Chema Cobo

Chema Cobo’s recent exhibition indicates that he is nervous and uncertain about the future. From his home in southern Spain, he is counting; 1989 marked the bicentennial of the French Revolution, and 1992 will mark both five centuries since Columbus’s voyage to the New World, and the legislated implementation of a United Europe. Cobo is fascinated with the significance of these dates, and his work examines the meanings of history and the forces set loose in its wake. While the next few years should indicate whether Cobo has been prescient or paranoid, particularly as to his fears and apprehensions about Europe 1992, at this moment there can be little doubt that he suspects a great evil may be let loose upon the world.

Sometimes this evil can take the character of overt exploitation. Cobo titled this exhibition, which visually chronicles patterns of colonialism and imperialism, “Make A Map.” For Esthetic Reasons: Build Your Own Map for Each Celebration, 1989, depicts a globe with a conglomerate megahemisphere made up of South and Central America, Africa and the Near East. Two masked chameleons crawl over these continents. The shadow of the one over Africa forms the number 1789, and the other casts a shadow over South America that reads 1992. Cobo’s imagery suggests that the liberation and extension of the European continent depends on the enslavement of others. In Diogenes Coin, North-South, 1989, Cobo pictorializes the dialectic enforced between the halves of our globe. A golden world spins through space with the words “NORTH” and “SOUTH” spelled out backwards. Each word is bisected by another; “NORTH” is conflated with “GOD,” “SOUTH” with “GOLD.” For Cobo, map making is the circumscription of conquest, the naming and categorizing of possession.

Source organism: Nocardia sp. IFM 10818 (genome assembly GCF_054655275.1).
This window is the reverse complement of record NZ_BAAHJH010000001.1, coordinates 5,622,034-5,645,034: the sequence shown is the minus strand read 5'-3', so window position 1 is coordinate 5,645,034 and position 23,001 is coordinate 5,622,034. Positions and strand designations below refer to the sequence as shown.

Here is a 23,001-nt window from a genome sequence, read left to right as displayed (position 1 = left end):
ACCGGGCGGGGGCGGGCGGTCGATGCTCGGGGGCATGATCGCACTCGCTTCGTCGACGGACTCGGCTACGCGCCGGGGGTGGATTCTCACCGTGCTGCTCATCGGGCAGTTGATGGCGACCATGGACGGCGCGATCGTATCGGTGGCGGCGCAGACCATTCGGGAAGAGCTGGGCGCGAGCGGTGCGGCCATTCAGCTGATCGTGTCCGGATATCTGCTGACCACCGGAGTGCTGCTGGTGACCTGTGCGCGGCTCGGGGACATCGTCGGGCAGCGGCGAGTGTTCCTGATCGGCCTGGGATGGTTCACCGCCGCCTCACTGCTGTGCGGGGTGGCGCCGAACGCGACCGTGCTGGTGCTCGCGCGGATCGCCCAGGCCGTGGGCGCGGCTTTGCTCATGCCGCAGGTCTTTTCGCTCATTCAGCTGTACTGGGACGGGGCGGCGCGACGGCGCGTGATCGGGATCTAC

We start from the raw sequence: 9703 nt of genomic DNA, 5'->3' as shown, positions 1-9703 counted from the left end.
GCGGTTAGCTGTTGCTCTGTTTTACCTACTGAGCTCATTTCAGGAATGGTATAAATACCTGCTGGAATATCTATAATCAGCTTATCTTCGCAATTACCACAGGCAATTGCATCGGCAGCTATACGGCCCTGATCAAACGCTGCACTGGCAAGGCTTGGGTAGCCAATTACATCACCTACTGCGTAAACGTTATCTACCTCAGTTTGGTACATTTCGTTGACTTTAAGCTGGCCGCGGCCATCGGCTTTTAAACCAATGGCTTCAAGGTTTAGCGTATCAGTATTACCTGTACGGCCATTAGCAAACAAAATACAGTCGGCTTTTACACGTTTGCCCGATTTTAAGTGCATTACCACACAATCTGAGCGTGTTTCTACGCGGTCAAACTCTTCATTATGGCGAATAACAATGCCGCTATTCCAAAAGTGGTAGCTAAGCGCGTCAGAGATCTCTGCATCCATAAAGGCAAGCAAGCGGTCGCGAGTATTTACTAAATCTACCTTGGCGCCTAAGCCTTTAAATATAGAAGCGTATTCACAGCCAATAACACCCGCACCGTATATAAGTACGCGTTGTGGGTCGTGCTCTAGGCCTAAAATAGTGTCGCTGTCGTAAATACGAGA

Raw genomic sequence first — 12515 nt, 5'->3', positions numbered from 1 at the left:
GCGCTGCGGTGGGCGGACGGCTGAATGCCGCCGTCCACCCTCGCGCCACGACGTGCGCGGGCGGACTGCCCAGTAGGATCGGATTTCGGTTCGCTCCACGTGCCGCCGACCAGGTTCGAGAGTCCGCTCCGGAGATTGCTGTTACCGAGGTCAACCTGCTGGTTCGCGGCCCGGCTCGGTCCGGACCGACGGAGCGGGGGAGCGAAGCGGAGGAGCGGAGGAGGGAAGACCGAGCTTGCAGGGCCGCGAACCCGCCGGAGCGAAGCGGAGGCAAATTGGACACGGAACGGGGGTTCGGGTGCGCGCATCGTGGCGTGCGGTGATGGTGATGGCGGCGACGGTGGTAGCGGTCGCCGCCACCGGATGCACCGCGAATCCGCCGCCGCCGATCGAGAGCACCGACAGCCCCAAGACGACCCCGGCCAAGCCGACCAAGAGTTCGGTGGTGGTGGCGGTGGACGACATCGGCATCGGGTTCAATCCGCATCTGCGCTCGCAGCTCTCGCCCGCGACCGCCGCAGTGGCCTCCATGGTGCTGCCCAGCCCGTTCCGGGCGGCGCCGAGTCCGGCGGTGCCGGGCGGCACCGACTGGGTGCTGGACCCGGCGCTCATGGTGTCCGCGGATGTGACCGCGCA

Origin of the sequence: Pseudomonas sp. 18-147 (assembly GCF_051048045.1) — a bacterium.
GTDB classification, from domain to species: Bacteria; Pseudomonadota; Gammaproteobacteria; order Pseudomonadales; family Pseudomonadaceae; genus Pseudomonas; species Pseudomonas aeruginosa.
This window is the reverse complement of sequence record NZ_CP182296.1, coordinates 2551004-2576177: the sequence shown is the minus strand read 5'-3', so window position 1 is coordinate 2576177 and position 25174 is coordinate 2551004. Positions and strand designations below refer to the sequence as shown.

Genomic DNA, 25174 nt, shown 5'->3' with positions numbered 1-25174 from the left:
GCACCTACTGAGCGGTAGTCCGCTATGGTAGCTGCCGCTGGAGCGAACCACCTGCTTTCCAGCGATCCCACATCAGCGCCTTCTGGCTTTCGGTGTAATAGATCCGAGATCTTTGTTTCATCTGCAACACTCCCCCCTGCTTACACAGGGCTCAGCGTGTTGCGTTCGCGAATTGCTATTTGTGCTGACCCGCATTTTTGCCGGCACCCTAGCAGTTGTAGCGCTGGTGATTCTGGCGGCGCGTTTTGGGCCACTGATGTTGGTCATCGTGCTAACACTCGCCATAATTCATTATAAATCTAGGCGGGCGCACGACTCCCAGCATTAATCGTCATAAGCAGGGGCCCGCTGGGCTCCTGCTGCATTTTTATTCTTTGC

The abject specter of greed and venality let loose whenever gain has been within reach of Europe is at the core of Cobo’s concerns. Spain is currently experiencing a wave of profiteering and speculation in anticipation of 1992, and in his art Cobo personifies this entrepreneurial spirit as an impish joker. Slightly crazed and grinning maliciously, this character, either singly or in droves, stomps through the paintings. Much closer to a Velázquez clown than to Shakespearean Fool, Cobo’s joker is presented as the spiritual product of a society with distorted values. In paintings like Art Coining Authenticity, 1990, the joker inhabits a mirror world where everything appears backwards, and an image of a coin from 1992 carries his leering visage in a parody of commerce.

A narrative impulse fuels Cobo’s current paintings and watercolors. Although they reveal a rich and multileveled sense of fantasy, and bold and expressive paint handling, these are images with an agenda. That they are largely anticipatory visions of the future, gives them the aura of warnings, and assigns Cobo the role of grim prophet.

James Yood